One day, Gloria’s daughter called me that mom is in the hospital again, and she wants to talk to you. I finished the long day and drove the other campus. There, lied my glorious Gloria. I had lived her decline over the past year and a half, but this was our boat capsized. Yet, she smiled, perked up in her ICU bed and assured me that she is doing well and well taken care of. She asked me about my mom and work. Told me about her holidays with all the grandkids. Laughed about how she didn’t watch her diet and that her sugars were likely running high on the next visit. All along, holding my hands and smiling with sparkles in her eyes, like the sun beaming off the calm ocean. Another great social visit. We planned for an office visit upon her discharge and kissed goodbye.

Today, among all my well‐wished birthday text messages and calls, came another message. My Gloria had passed. It took me a while to digest it. I could not decide if that was a joyous or a sad message. After all, I had seen her decline, and her passing was in‐fact peaceful ‐ My Gloria isn’t suffering anymore. I will miss our social clinic visits and her Caribbean calm. But then it hit me like that first wave on our first visit. Our last visit was her taking care of me, making sure that I was ok. It was her motherly instinct to show me that she is ok, and nothing to worry about, “it will be all right” as she would always say. Even though, she probably knew that was our last goodbye. Life will go on, we will sail another wave and an island is near under the sun. “It will be all right.” 

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“HOME IS WHERE THE HEART IS”

By Dr. Asim Khan
PGY-2
​​Overlook Medical Center

Home is where the heart is,
That’s how the old saying goes,
But where is home? Apparently No one knows.

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Feet perched up on the desk, the intern removes from her ears her brand new Bose,
The alarm of siren, a code blue – she sprints through obstacles high and low.
Pulseless, and they frantically rush without repose
Soundless, a vacuum of torrential medical prose,
And it all stops, pause – the strip is flat line it shows,
And they continue, lining up to take their turn in rows,
All on queue, a conveyor belt as far as the eye can go,
Compression after compression, it never slows,
Son and daughter arrive in the chaos and realize there is little hope,

He wanted to pass at home among loving hands he knows,
To die a wishful death, not in the drab room under a white throw,
He always used to say, you will reap the seeds you sow,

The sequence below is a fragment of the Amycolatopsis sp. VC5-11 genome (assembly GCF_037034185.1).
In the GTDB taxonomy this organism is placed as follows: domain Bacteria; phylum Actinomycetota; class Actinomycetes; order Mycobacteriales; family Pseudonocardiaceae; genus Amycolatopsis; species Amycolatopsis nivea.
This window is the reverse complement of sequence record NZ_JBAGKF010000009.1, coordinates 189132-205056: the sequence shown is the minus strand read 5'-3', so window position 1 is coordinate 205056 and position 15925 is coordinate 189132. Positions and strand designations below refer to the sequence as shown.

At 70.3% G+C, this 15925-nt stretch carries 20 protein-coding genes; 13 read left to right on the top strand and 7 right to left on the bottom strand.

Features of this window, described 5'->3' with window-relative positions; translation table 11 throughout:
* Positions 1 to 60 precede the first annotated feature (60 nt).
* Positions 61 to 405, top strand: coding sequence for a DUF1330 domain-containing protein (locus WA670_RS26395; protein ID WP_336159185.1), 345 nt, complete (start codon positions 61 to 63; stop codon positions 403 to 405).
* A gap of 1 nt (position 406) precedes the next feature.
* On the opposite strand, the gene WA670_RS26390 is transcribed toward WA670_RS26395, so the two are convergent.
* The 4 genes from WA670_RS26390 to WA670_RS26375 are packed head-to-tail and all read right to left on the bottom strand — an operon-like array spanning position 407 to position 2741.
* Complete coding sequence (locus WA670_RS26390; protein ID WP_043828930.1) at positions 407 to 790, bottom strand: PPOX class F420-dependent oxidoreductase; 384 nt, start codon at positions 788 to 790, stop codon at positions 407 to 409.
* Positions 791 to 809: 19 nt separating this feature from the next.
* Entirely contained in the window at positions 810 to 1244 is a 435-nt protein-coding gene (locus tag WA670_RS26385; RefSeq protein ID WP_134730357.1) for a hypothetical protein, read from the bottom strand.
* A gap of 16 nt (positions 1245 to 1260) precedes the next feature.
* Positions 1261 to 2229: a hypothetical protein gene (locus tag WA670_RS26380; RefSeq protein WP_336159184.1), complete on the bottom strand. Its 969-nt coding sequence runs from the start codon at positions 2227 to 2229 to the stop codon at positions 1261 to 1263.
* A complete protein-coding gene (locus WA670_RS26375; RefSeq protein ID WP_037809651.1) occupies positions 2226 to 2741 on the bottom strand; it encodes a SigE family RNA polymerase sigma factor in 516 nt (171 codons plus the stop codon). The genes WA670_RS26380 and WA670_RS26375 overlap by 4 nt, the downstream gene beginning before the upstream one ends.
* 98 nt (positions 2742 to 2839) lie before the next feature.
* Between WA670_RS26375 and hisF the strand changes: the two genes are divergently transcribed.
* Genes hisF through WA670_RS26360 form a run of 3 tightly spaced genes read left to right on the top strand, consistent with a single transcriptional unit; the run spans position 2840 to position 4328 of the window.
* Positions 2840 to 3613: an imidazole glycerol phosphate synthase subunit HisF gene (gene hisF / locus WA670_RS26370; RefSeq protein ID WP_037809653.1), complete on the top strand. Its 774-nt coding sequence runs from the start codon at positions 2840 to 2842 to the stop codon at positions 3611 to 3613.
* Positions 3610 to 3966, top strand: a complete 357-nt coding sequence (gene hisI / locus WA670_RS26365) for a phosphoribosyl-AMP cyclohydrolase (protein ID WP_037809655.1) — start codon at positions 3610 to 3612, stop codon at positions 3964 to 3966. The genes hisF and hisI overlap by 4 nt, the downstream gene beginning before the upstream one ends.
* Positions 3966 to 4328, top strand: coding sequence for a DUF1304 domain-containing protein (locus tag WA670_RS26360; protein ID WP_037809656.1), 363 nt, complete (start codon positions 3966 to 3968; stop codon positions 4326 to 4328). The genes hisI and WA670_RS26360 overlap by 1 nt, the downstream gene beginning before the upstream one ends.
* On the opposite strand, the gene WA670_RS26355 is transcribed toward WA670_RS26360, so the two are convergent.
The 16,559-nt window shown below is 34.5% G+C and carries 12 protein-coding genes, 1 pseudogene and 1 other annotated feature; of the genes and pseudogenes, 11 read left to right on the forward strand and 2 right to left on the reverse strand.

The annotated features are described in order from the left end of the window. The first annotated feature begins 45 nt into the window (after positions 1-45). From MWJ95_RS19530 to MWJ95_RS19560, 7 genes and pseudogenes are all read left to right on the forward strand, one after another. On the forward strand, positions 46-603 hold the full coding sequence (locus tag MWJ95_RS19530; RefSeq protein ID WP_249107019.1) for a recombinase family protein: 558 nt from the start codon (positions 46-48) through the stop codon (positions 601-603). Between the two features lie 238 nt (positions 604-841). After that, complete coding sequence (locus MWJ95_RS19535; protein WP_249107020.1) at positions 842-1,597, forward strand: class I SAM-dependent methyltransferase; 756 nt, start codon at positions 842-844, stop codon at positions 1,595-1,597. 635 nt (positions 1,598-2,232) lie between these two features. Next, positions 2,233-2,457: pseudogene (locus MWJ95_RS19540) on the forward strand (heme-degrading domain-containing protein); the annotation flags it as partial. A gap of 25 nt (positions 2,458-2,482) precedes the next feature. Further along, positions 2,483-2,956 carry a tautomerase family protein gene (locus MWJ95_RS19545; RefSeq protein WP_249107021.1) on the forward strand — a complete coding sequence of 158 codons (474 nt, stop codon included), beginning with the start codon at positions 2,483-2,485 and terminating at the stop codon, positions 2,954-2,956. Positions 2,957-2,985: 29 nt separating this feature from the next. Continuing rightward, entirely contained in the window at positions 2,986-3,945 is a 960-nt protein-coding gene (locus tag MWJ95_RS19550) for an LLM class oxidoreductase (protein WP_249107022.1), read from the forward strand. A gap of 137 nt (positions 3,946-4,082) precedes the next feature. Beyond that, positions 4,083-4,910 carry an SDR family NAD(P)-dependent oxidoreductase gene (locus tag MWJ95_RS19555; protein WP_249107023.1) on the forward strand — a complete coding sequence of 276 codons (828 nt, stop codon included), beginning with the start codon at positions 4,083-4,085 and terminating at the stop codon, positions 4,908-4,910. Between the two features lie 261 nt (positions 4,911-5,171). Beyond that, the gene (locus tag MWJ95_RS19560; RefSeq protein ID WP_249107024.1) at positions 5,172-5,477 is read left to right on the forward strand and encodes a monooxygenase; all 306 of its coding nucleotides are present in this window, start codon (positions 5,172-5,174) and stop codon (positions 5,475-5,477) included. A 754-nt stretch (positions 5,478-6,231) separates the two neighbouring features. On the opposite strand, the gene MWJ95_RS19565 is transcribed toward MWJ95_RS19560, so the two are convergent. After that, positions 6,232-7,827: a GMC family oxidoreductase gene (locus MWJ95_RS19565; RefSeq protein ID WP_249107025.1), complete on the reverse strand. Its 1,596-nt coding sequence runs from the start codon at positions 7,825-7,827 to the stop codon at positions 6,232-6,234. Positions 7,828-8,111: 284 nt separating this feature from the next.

He didn’t want this, but he just didn’t know,
The doctor, she never told him he could silently go.
Instead he suffered one after one, painful blows.
Until the heart found its home, no more diastole to passively pour,
Into the cavity, motionless, absent of its rhythmic contour
The time of pronouncement: early morning four past four.

Her stethoscope extends on chest wall, only silence to hear,
Deep inside his heart she cannot peer,
She thinks made a mistake, she says never again for a hundred years!

Outside the dimly lit room,
Thunder strikes and they circle, all the crows
Forever more, forever more,
The tragedy more grim than the writings of Edgar Allen Poe.

If only the doctor had asked for more,
If only she had the courage gathered from her core,
She could’ve prevented what will become tragic lore,

To ask on that fateful night – before all of this – what are your wishes sir?
Would you like to to talk with family and stir,
I am not God, not a seer but with words sincere,
In this moment of pain, unknown, and hidden fear,
Together we will stay away from the heart ache so severe,
Together we agree to make you comfortable, so that you may reach the edge of the frontier,
Calm and serene, so your family may revere.

She sees the reality and awaits the anger and leer,
Of denial and frustration from family severe,
Of suffering she caused – it was her fault, isn’t so clear?

Instead, his daughter, exasperated and full of tears,
She whispers: Thank you my Dear,
You did all could, to make him reappear,
But surely it was his time, this second, this moment, this year,
Stay strong, for you are the vanguard of the weak and ill – far and near,
Stay strong, my darling, for my sake, I hope you can persevere.

The young intern, remembers the French saying ‘Garder Le Nord’
She says, keep steady and maintain the course,
For you, there is redemption, so you must rise above and soar,
Be wary of incessant guilt and remorse.

Looking back at the daughter, she too whispers:
My heart has found its home,
It is not in deep depths of misery and catacombs,
Like those that envelope the ancients of Rome,
But it is here, in this hospital, with you and all my patients: I choose not to suffer alone.

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2018 Scientific Meeting Highlights!